Abcb1a/1b-/- (Abcb1 knockout) mice and wild-type mice of identical genetic background (FVB) were obtained from Taconic (Hudson, NY). The protocol was approved by the Institutional Animal Care and Use Committee of St. Jude Children’s Research Hospital.
Sorafenib was dissolved in a 50% Cremophor EL (Sigma)-50% ethanol (Pharmaco Products) mixture to make a stock solution of sorafenib 24 mg/mL. The mixture was heated to 60 °C for 1 min and sonicated for 10 min to fully suspend the sorafenib. The sorafenib solution was diluted to 6 mg/mL using sterile water immediately before drug administration, as described previously (26). Sunitinib was dissolved in 80 mM citrate buffer at pH 3.5, for a final concentration 3 mg/mL. Mice received a single dose of 40 mg/kg sorafenib (6.67 mL/kg) or 20 mg/kg sunitinib (6.67 mL/kg) by oral gavage to produce clinically relevant concentrations (21). Three independent experiments were performed.
Following drug administration, 50-100 μL blood samples were collected with heparinized capillaries at 1, 2, and 4 h. For the 1 h and 4 h sample, mice were sampled twice with blood collected from the retro-orbital venus plexus at 1 h and via cardiac puncture at the terminal time point of 4 h. Blood was obtained via cardiac puncture at 2 h. Plasma was isolated by centrifugation at 3000 × g for 5 min and frozen at -80 °C until analysis. Brain samples were removed at 4 h and homogenized in 5 volumes (w/v) of human plasma and were then frozen at -80 °C until analysis. Sorafenib or sunitinib concentrations were measured by liquid chromatography-tandem mass spectrometry, as we described previously (27, 28). To account for drug in the brain vasculature contaminating brain tissue concentrations, the concentration of sorafenib or sunitinib in the brain vascular space (1.4% of the plasma concentration at 4hr) was subtracted from the brain concentration, as previously described (6). The area under the plasma concentration-time curve (AUC) was calculated from 0 to 4 h (AUC0-4h) using noncompartmental analysis and the linear-logarithmic trapezoidal method. Brain penetration of sorafenib or sunitinib was calculated as the ratio of the brain concentration at 4 h to the plasma AUC0-4h, as described previously for imatinib (6). AUC0-4h and brain penetration were compared between wild-type and knockout mice using a 2-tailed t-test using the statistical software program NCSS 2004.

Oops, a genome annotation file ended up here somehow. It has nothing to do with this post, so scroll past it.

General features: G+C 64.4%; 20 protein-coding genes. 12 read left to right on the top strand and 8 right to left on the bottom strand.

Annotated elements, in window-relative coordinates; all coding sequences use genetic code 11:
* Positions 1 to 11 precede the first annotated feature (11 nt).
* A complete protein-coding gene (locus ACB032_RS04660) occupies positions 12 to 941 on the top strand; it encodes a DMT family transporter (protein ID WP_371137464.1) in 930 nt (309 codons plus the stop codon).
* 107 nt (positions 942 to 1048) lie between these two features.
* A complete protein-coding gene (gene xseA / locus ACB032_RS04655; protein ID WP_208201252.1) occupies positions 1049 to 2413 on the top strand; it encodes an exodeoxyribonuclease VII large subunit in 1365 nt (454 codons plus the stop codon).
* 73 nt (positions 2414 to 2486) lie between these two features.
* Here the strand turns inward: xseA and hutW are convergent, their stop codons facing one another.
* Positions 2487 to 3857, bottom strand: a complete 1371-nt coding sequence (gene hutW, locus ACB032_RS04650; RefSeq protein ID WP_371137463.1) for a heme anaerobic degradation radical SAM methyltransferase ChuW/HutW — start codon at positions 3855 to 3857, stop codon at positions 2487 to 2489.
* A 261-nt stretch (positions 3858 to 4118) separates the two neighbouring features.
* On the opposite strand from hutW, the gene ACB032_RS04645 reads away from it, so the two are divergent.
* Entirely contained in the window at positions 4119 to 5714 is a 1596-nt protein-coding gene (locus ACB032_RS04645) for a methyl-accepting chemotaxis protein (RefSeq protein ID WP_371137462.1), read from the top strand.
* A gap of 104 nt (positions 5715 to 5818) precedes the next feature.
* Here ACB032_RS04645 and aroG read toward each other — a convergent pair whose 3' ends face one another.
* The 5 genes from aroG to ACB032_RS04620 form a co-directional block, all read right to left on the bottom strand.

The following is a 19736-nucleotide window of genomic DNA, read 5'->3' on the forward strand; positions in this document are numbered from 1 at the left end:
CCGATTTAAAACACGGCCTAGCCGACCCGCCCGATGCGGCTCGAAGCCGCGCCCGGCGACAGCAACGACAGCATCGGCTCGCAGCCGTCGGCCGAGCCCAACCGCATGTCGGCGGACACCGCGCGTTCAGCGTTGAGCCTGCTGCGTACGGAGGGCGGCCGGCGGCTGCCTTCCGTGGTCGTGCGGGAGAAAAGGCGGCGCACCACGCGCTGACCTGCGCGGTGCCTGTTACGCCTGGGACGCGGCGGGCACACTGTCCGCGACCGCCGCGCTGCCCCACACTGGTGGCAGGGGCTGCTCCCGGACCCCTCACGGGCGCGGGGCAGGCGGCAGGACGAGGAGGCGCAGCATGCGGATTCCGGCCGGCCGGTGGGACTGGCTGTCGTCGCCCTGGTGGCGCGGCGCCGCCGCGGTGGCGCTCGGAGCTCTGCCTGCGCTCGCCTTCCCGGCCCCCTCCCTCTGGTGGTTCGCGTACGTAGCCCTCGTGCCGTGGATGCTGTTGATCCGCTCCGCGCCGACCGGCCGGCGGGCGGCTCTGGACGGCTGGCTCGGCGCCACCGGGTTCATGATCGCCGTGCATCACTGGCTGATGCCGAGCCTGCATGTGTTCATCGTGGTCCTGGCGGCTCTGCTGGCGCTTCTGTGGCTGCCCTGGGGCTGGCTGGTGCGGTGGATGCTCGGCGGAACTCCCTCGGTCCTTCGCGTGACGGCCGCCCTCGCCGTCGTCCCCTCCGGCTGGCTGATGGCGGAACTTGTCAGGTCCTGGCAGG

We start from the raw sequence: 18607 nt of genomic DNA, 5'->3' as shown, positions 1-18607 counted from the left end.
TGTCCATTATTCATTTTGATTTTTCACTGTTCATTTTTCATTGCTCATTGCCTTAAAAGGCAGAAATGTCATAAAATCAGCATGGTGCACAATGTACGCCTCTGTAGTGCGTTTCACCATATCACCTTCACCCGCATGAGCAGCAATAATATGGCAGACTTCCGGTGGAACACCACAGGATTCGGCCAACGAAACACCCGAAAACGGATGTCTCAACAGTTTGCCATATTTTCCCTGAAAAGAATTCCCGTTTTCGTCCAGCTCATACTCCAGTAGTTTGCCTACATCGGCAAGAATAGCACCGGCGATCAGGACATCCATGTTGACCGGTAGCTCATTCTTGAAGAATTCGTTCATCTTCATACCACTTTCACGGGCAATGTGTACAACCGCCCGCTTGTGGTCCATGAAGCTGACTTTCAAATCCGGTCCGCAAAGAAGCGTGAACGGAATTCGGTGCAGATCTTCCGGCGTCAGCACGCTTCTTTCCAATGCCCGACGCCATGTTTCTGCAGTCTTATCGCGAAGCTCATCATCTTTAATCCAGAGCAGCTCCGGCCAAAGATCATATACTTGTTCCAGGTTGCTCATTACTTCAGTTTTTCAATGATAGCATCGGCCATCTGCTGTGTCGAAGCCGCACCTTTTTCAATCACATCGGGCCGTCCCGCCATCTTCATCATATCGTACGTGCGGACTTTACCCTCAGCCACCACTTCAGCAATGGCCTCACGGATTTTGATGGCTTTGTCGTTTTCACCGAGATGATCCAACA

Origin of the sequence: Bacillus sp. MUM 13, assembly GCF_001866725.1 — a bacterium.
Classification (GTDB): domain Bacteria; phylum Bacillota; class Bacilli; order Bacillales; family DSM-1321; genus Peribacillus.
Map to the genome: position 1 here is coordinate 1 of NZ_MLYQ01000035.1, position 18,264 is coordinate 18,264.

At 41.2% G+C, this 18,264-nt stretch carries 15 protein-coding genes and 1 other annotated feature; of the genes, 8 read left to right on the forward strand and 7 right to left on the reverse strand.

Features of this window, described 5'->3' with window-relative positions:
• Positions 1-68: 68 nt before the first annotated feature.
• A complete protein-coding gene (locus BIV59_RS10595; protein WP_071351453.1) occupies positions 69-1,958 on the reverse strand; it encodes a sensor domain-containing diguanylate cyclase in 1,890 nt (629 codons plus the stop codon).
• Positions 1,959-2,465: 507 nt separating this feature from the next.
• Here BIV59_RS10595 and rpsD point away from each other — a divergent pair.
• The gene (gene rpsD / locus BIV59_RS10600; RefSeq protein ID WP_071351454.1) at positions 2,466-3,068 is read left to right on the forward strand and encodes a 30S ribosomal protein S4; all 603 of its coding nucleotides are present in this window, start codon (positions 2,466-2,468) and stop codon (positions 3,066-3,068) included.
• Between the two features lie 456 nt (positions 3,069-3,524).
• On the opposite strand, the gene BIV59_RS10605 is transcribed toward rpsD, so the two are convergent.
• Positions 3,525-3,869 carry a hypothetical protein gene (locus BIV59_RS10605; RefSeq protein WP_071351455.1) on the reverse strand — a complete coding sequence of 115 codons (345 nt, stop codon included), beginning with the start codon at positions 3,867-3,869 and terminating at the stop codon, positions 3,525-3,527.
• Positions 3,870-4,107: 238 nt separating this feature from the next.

To identify solute carriers involved in sorafenib and sunitinib transport, we evaluated drug accumulation in Xenopus laevis oocytes or HEK293 cells transfected with 7 different transporters, including OATP1A2, OATP1B1, OATP1B3, OCT1, OAT2, OCTN1 and OCTN2. Despite significant uptake of prototypical substrates by each transporter compared to control, none of the transporters tested facilitated sorafenib or sunitinib transport (Fig. 1). Sorafenib and sunitinib showed minimal differences (1% - 16%) in cellular uptake at 4 °C and 37 °C, indicating that active transport is not involved in this process (Supplemental Figure 1). Interestingly, sorafenib showed 3-4-fold higher uptake than sunitinib at both temperatures (Supplemental Figure 1).
In cells overexpressing ABCB1, sorafenib and sunitinib showed moderate affinity for this transporter at a concentration of 1 μM, with approximately 2-fold higher basal-to-apical transport compared to apical-to-basal transport (Fig. 2A). At a higher concentration of 10 μM, sorafenib was not transported by ABCB1, and sunitinib transport was substantially reduced compared with the lower concentration. This suggests that both drugs may exhibit a concentration-dependent autoinhibition of ABCB1 function. Subsequent investigation indicated that, in contrast to prototypical substrates, sorafenib was not transported by any of the other tested ABC transporters (ABCG2, ABCC2 and ABCC4) (Fig. 2B). Similarly, sunitinib was not transported by ABCG2 or ABCC2, although this agent was identified as a weak substrate for ABCC4.
Since sorafenib and sunitinib showed concentration-dependent transport by ABCB1, with reduced transport at higher drug concentrations, we further evaluated if they could inhibit the function of ABC transporters. Both sorafenib and sunitinib decreased Hoechst 33342 efflux by cells overexpressing ABCG2, with concentrations inhibiting 50% of maximal efflux of 3.1 μM and 3.0 μM, respectively (Fig. 3A and 3B). Both drugs inhibited calcein-AM efflux by cells overexpressing ABCB1, although higher concentrations of sorafenib (16.6 μM) than sunitinib (6.7 μM) were required to inhibit half maximal efflux (Fig. 3C and 3D). We also evaluated the ability of sorafenib and sunitinib to inhibit ABCC2-mediated efflux of the prototypical substrate docetaxel in cells overexpressing this transporter. Sorafenib or sunitinib at a concentration of 20 μM inhibited docetaxel efflux by approximately 50% and 80%, respectively, with inhibition of up to approximately 90% observed by the potent inhibitor MK571 (Fig. 4A). In cells overexpressing ABCC4, sorafenib and sunitinib inhibited efflux of the substrate PMEA by approximately 70% and 80%, respectively, with near 100% inhibition by MK571 (Fig. 4B)